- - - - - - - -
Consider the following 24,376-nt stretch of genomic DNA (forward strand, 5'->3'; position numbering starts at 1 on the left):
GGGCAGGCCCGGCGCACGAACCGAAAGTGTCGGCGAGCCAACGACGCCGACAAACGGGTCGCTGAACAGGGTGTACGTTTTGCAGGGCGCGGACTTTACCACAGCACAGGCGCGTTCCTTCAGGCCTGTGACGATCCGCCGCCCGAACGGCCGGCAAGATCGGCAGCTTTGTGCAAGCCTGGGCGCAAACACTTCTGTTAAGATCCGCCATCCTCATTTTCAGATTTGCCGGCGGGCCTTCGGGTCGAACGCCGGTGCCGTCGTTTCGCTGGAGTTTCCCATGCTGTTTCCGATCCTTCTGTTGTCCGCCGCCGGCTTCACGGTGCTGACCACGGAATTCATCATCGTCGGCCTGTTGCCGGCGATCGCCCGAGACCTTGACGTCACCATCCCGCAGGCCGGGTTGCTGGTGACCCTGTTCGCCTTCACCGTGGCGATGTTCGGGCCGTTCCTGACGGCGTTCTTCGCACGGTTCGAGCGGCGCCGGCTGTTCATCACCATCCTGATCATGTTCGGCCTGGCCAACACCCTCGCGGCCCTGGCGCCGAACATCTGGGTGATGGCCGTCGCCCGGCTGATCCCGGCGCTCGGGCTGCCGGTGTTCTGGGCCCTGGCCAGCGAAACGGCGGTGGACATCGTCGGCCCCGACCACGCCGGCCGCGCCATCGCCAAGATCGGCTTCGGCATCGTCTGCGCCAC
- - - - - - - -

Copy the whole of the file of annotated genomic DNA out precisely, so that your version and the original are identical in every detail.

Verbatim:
Consider the following 24,376-nt stretch of genomic DNA (forward strand, 5'->3'; position numbering starts at 1 on the left):
GGGCAGGCCCGGCGCACGAACCGAAAGTGTCGGCGAGCCAACGACGCCGACAAACGGGTCGCTGAACAGGGTGTACGTTTTGCAGGGCGCGGACTTTACCACAGCACAGGCGCGTTCCTTCAGGCCTGTGACGATCCGCCGCCCGAACGGCCGGCAAGATCGGCAGCTTTGTGCAAGCCTGGGCGCAAACACTTCTGTTAAGATCCGCCATCCTCATTTTCAGATTTGCCGGCGGGCCTTCGGGTCGAACGCCGGTGCCGTCGTTTCGCTGGAGTTTCCCATGCTGTTTCCGATCCTTCTGTTGTCCGCCGCCGGCTTCACGGTGCTGACCACGGAATTCATCATCGTCGGCCTGTTGCCGGCGATCGCCCGAGACCTTGACGTCACCATCCCGCAGGCCGGGTTGCTGGTGACCCTGTTCGCCTTCACCGTGGCGATGTTCGGGCCGTTCCTGACGGCGTTCTTCGCACGGTTCGAGCGGCGCCGGCTGTTCATCACCATCCTGATCATGTTCGGCCTGGCCAACACCCTCGCGGCCCTGGCGCCGAACATCTGGGTGATGGCCGTCGCCCGGCTGATCCCGGCGCTCGGGCTGCCGGTGTTCTGGGCCCTGGCCAGCGAAACGGCGGTGGACATCGTCGGCCCCGACCACGCCGGCCGCGCCATCGCCAAGATCGGCTTCGGCATCGTCTGCGCCAC